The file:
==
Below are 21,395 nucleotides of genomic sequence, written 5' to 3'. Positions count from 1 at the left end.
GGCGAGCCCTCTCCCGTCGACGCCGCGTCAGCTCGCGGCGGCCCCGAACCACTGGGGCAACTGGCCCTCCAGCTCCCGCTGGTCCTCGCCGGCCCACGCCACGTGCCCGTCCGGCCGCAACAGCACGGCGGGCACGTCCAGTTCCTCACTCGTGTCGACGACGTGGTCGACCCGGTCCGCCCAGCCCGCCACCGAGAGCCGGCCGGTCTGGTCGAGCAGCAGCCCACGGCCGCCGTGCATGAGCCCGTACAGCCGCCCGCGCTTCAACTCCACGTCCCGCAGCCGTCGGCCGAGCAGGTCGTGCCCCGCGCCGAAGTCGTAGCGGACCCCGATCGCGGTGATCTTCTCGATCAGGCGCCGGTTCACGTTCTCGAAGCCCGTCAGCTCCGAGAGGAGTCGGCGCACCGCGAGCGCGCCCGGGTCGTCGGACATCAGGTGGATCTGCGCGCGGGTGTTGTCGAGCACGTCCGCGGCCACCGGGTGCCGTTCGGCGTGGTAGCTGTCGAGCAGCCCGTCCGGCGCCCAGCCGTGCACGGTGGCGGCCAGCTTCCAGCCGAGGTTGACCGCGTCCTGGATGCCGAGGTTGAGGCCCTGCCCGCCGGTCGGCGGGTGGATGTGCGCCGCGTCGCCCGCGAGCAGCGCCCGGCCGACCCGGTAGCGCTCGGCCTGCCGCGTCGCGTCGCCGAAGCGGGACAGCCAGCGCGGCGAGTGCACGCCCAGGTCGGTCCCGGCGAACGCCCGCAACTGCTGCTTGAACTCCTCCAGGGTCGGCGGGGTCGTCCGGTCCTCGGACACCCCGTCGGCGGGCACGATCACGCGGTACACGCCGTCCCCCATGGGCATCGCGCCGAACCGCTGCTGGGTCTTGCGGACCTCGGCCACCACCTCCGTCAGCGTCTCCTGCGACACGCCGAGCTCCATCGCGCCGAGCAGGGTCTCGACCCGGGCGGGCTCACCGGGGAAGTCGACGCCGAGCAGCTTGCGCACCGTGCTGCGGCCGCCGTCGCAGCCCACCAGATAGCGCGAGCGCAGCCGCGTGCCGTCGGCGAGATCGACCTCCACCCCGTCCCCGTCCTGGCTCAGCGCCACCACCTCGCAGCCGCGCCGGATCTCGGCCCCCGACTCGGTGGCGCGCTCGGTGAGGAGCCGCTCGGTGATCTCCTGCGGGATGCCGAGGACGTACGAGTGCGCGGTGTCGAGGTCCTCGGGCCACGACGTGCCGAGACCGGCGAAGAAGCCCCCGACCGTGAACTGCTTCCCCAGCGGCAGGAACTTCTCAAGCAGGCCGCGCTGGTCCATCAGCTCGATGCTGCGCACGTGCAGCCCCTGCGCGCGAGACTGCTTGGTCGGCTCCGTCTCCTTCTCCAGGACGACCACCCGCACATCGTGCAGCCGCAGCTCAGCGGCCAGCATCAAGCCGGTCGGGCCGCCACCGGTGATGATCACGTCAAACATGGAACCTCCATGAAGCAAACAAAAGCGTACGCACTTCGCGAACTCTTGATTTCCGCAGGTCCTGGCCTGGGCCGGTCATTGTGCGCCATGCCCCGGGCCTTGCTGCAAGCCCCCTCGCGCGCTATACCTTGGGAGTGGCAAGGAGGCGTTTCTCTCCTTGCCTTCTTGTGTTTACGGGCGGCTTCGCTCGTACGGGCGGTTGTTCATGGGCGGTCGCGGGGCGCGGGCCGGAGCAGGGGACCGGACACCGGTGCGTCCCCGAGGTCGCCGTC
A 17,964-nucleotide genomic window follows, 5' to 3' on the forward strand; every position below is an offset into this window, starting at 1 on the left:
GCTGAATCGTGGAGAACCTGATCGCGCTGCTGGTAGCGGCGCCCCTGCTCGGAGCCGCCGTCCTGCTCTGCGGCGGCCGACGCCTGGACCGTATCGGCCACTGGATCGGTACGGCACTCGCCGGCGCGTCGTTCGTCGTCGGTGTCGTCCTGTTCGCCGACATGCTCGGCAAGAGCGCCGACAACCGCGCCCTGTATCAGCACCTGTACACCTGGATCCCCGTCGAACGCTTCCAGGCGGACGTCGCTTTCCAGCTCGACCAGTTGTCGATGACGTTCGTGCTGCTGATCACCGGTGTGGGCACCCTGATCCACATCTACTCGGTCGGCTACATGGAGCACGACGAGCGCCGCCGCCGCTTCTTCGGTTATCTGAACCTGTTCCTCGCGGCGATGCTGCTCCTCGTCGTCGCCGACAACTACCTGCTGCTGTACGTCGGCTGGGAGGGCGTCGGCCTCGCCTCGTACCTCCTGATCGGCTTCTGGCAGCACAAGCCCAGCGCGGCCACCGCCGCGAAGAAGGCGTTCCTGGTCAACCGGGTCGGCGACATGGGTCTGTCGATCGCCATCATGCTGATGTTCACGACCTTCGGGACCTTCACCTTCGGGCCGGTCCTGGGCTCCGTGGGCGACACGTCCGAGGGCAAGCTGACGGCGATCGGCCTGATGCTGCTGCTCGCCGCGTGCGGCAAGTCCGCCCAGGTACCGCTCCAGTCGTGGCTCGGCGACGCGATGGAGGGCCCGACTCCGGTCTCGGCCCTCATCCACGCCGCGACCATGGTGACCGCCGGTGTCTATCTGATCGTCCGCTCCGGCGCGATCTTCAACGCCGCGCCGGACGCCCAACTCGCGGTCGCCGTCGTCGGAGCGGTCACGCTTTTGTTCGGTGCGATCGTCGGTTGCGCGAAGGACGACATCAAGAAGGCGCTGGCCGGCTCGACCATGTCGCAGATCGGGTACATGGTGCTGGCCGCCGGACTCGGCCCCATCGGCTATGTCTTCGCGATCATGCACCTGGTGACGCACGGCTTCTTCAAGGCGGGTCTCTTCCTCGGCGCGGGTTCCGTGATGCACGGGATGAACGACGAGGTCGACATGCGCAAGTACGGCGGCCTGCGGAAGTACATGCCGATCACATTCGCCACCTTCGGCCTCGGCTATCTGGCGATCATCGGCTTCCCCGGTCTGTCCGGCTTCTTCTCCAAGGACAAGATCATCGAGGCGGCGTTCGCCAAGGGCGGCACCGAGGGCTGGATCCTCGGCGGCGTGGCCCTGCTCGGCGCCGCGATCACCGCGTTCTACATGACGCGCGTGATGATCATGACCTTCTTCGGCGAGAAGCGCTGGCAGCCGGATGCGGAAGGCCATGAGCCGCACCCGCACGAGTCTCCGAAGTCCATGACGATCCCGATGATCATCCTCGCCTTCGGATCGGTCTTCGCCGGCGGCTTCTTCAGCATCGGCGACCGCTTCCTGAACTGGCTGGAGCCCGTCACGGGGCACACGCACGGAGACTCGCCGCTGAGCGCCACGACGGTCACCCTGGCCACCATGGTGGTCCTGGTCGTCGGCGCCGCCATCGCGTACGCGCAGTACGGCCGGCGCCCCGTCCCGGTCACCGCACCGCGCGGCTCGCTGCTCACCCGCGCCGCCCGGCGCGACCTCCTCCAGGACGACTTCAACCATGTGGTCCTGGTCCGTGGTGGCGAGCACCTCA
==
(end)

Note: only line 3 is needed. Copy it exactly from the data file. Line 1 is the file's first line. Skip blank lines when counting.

A 17,964-nucleotide genomic window follows, 5' to 3' on the forward strand; every position below is an offset into this window, starting at 1 on the left: